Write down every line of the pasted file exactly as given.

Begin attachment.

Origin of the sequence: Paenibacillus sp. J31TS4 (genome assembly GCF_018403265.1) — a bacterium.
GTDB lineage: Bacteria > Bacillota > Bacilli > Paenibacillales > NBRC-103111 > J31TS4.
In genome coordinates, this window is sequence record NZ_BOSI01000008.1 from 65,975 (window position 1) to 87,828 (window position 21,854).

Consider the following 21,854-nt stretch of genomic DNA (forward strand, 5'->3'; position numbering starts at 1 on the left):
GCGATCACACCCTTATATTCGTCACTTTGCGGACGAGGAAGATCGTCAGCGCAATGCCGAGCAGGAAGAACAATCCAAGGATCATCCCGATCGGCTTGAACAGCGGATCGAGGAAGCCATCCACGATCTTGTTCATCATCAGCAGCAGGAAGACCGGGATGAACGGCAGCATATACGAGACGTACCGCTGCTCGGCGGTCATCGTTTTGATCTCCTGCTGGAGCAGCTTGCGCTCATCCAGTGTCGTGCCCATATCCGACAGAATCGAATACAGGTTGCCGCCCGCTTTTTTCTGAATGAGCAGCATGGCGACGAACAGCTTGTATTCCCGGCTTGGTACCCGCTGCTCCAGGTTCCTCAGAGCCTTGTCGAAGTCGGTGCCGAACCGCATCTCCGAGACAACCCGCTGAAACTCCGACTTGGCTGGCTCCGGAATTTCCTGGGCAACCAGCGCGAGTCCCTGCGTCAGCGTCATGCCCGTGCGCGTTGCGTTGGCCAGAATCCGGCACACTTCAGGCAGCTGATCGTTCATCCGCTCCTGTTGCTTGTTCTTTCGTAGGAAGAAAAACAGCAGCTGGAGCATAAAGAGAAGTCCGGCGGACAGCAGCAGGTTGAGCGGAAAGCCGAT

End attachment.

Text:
Origin of the sequence: Paenibacillus sp. J31TS4 (genome assembly GCF_018403265.1) — a bacterium.
GTDB lineage: Bacteria > Bacillota > Bacilli > Paenibacillales > NBRC-103111 > J31TS4.
In genome coordinates, this window is sequence record NZ_BOSI01000008.1 from 65,975 (window position 1) to 87,828 (window position 21,854).

Consider the following 21,854-nt stretch of genomic DNA (forward strand, 5'->3'; position numbering starts at 1 on the left):
GCGATCACACCCTTATATTCGTCACTTTGCGGACGAGGAAGATCGTCAGCGCAATGCCGAGCAGGAAGAACAATCCAAGGATCATCCCGATCGGCTTGAACAGCGGATCGAGGAAGCCATCCACGATCTTGTTCATCATCAGCAGCAGGAAGACCGGGATGAACGGCAGCATATACGAGACGTACCGCTGCTCGGCGGTCATCGTTTTGATCTCCTGCTGGAGCAGCTTGCGCTCATCCAGTGTCGTGCCCATATCCGACAGAATCGAATACAGGTTGCCGCCCGCTTTTTTCTGAATGAGCAGCATGGCGACGAACAGCTTGTATTCCCGGCTTGGTACCCGCTGCTCCAGGTTCCTCAGAGCCTTGTCGAAGTCGGTGCCGAACCGCATCTCCGAGACAACCCGCTGAAACTCCGACTTGGCTGGCTCCGGAATTTCCTGGGCAACCAGCGCGAGTCCCTGCGTCAGCGTCATGCCCGTGCGCGTTGCGTTGGCCAGAATCCGGCACACTTCAGGCAGCTGATCGTTCATCCGCTCCTGTTGCTTGTTCTTTCGTAGGAAGAAAAACAGCAGCTGGAGCATAAAGAGAAGTCCGGCGGACAGCAGCAGGTTGAGCGGAAAGCCGAT